Pornchat no credit cars
Automation is being applied wherever possible, with interesting consequences: face recognition software used on CCTV footage to identify rioters, for example. It's easy enough to deal with drunk public order offenses and speeding tickets.
We're living in the 21st century: it's not possible to write a novel that seriously explores modern life without a background that includes rapid, cheap international travel: the commercial space industry: smartphones and the internet and spam: social networking sites, Facebook and Twitter: the rapidly shifting reference points of life expectancy, gender roles, and politics.
This is always bad for the authorial blood pressure.
However, we have a technical term for an author who argues with reviewers: "idiot". However, below the cut, I'm going to put some bullet points for those of you who've read "Rule 34", just to draw your attention to some aspects of the novel that you might otherwise have skidded past. Yes, all the main protagonists in the book are LGBT, or are somewhere on the Kinsey scale other than a 1, with the exception of the Toymaker. There are a lot of cliches in fictional depictions of LGBT folk (or, to be fully inclusive, QUILTBAG people).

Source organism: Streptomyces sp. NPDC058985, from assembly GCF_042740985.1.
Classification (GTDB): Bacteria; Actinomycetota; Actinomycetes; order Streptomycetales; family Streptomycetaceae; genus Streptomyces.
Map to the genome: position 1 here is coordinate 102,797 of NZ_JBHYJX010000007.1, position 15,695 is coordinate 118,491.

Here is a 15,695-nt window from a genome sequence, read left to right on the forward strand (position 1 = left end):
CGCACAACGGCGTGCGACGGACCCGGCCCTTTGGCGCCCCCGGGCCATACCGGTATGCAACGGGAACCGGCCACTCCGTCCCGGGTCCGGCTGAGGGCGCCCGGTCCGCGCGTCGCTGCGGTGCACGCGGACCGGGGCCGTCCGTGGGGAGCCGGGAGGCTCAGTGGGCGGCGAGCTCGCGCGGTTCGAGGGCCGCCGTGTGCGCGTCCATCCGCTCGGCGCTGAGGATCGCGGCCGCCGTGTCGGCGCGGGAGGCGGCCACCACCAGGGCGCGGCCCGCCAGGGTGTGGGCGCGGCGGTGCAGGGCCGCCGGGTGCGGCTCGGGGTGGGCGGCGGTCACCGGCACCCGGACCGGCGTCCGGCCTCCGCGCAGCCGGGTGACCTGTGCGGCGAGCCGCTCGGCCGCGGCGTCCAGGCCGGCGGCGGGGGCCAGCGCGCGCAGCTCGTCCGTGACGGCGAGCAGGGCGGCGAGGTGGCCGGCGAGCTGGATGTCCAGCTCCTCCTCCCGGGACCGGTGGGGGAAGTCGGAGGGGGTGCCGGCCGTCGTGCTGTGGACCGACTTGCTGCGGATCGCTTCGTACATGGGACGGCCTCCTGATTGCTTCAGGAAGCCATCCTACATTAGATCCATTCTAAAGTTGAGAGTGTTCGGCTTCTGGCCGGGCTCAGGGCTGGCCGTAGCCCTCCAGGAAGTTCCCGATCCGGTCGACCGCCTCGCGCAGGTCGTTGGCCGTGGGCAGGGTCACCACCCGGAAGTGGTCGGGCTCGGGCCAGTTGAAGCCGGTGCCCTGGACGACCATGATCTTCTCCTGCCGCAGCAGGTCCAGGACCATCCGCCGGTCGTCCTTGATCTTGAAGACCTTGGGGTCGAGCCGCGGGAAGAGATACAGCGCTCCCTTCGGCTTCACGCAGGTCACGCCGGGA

That isn't even the way it works ; where it's going in another 15 years is anyone's guess, but going by the gripes on the various [anonymous] police blogs I've been reading, their IT support is roughly 5-10 years behind that of a private sector operation, albeit catching up rapidly.
The vast project of re-writing the entire criminal law system in the UK is still under way, and criminal investigation (as opposed to public order policing) even today is a data-driven intelligence process.Cliche #1 is the novel with the single token gay protagonist whose sexuality, if it is visible at all (rather than merely being flagged by the author) is purely stereotypical and there to flag how open-minded and inclusive the author is.